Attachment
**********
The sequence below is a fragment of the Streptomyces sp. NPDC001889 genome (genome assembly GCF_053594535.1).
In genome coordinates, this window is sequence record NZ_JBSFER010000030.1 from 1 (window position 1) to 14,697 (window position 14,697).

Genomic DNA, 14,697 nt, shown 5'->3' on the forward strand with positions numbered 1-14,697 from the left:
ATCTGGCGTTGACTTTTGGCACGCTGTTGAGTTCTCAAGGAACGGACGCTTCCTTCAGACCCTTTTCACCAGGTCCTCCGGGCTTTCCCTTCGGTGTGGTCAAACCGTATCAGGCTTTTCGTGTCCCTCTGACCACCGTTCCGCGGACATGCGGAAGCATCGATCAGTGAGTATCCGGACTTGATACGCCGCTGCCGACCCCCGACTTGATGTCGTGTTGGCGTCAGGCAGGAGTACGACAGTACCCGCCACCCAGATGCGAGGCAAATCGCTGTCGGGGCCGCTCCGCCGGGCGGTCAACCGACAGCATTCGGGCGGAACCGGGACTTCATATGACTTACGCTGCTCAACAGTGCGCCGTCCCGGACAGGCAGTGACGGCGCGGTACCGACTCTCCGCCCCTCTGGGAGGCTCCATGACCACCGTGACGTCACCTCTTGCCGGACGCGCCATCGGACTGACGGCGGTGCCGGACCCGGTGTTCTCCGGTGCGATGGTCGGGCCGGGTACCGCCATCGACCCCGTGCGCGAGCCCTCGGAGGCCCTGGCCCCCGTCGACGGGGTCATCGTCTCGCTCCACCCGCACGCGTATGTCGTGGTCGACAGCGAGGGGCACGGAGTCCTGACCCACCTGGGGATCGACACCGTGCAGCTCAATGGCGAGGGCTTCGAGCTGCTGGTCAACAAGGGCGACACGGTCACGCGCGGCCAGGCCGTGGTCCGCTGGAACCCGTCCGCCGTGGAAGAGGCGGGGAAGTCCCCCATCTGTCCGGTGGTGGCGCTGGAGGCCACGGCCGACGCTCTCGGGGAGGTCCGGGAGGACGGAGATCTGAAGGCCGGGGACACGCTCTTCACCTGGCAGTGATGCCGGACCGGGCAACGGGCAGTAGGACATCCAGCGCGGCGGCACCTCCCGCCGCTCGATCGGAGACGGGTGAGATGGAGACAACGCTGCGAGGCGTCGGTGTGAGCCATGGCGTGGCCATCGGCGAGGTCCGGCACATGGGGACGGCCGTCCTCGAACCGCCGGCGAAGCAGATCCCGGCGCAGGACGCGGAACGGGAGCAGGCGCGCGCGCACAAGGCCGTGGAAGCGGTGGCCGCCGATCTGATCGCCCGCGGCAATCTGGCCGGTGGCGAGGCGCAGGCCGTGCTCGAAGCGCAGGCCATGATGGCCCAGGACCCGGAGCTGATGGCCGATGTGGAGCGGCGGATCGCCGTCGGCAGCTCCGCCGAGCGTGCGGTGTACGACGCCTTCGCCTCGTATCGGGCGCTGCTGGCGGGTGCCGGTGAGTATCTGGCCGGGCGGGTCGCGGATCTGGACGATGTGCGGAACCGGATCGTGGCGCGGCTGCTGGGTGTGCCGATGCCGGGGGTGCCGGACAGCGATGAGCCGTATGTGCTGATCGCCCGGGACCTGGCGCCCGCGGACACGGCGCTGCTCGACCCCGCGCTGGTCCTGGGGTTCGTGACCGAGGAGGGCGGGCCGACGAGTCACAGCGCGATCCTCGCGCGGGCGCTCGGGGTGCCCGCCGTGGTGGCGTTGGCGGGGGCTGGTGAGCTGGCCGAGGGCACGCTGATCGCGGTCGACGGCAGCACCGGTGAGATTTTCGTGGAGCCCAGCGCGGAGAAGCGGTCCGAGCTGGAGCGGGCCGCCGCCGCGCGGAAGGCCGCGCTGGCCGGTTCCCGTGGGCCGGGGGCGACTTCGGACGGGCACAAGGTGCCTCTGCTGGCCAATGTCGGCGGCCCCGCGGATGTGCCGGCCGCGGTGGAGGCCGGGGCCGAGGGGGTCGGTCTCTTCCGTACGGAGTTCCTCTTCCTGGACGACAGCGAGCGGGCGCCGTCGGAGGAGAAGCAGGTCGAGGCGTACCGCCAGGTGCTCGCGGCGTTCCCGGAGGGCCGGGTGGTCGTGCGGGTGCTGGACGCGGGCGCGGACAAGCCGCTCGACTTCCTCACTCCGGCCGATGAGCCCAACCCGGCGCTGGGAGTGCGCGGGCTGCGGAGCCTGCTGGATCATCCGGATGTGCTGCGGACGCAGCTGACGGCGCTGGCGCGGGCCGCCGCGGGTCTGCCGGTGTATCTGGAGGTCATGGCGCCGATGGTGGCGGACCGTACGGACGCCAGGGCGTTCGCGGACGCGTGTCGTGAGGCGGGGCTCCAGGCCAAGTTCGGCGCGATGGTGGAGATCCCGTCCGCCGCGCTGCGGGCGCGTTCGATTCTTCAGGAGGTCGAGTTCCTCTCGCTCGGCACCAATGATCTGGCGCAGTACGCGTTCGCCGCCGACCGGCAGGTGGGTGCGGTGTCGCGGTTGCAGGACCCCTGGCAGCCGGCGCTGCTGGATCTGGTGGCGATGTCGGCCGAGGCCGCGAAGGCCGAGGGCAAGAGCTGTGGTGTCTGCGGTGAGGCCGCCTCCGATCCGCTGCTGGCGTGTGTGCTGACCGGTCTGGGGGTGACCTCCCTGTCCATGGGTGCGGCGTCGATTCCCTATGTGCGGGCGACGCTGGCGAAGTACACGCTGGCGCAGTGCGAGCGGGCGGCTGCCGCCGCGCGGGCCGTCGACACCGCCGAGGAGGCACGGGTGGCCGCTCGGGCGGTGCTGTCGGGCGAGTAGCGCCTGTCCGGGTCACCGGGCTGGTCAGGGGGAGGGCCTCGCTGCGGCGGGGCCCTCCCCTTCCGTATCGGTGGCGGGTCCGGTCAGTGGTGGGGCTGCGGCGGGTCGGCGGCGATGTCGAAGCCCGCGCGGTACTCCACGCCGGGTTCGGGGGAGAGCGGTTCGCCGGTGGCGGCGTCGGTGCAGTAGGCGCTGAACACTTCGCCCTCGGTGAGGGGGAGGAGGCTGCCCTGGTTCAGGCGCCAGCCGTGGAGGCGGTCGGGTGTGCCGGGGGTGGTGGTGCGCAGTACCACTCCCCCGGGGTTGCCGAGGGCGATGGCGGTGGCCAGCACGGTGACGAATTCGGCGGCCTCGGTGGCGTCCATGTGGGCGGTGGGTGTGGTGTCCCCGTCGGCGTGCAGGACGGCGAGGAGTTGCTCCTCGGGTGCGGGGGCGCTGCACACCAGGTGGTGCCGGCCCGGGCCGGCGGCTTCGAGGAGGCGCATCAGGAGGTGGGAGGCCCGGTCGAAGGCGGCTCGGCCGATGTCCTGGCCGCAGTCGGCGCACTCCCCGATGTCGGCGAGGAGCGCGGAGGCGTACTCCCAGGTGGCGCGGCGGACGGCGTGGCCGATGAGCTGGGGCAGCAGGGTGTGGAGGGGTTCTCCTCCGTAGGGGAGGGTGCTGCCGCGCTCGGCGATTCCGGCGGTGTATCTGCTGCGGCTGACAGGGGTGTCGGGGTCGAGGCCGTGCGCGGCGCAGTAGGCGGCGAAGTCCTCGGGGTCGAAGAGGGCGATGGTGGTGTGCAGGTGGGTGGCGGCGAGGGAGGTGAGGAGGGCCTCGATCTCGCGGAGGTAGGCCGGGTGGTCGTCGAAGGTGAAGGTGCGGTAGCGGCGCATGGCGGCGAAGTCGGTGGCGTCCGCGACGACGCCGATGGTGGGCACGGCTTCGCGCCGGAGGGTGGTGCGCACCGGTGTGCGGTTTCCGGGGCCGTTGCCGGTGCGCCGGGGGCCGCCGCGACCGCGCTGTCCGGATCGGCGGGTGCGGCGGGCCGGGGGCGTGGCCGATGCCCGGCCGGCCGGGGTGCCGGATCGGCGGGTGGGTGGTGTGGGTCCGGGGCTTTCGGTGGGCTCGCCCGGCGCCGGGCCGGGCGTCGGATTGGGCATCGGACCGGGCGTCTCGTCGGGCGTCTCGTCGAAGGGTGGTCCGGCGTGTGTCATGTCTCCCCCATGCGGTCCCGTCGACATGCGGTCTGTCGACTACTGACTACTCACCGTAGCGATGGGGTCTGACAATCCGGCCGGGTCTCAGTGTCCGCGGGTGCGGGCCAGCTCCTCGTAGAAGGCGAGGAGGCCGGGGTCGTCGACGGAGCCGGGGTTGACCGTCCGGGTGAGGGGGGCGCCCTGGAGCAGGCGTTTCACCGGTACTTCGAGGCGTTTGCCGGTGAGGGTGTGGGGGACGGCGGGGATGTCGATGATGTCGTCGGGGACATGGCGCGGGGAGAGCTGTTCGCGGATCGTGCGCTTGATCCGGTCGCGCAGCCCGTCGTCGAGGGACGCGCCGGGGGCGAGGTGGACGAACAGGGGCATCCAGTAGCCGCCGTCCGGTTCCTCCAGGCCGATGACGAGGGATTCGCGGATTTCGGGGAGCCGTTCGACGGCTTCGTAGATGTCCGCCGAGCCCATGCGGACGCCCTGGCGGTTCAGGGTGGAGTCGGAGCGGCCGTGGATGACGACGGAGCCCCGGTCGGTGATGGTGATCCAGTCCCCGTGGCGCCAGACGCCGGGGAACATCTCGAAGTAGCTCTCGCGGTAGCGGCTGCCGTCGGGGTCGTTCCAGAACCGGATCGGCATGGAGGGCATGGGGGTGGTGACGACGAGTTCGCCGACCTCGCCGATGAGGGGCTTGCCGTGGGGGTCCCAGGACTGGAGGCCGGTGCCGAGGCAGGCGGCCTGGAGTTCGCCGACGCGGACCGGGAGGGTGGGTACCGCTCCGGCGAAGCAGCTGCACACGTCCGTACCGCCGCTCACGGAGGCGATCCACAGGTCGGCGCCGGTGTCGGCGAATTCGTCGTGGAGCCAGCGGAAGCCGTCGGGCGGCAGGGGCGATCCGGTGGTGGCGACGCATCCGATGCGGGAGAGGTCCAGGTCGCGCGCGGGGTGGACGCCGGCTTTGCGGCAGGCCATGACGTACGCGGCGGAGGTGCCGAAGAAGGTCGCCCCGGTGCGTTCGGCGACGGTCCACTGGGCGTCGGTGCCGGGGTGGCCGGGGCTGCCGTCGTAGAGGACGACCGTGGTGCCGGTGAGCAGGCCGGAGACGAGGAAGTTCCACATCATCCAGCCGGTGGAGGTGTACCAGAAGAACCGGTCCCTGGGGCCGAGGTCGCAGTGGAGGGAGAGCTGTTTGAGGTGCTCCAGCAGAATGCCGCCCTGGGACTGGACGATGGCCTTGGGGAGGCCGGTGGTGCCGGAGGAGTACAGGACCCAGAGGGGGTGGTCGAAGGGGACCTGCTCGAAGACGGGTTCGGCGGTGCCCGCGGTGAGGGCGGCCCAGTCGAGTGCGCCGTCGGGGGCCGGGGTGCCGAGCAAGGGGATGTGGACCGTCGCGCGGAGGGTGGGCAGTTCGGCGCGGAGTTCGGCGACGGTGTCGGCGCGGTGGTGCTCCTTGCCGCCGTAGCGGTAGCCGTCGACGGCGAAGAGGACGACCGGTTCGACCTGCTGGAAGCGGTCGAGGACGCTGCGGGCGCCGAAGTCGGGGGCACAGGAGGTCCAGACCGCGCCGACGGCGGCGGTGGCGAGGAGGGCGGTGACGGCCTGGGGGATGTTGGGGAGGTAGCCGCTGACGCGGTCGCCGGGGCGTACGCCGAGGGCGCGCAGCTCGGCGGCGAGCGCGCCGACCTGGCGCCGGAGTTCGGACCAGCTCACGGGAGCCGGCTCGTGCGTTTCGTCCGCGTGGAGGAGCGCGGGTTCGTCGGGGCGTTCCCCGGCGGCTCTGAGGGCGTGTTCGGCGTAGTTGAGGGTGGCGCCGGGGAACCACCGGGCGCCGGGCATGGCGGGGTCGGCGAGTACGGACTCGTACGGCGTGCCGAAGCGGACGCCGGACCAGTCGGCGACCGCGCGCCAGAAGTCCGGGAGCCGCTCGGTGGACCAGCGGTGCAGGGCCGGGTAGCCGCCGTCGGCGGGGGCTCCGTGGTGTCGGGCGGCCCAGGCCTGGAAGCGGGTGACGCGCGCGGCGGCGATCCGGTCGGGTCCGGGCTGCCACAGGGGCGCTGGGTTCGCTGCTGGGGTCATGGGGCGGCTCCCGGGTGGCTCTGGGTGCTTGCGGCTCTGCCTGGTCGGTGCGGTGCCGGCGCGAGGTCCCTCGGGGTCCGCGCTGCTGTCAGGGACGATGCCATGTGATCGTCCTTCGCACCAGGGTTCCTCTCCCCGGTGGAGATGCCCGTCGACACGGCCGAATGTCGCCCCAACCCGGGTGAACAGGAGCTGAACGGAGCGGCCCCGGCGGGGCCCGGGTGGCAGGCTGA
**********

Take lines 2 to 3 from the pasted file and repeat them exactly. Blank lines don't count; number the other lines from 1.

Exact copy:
In genome coordinates, this window is sequence record NZ_JBSFER010000030.1 from 1 (window position 1) to 14,697 (window position 14,697).

Genomic DNA, 14,697 nt, shown 5'->3' on the forward strand with positions numbered 1-14,697 from the left: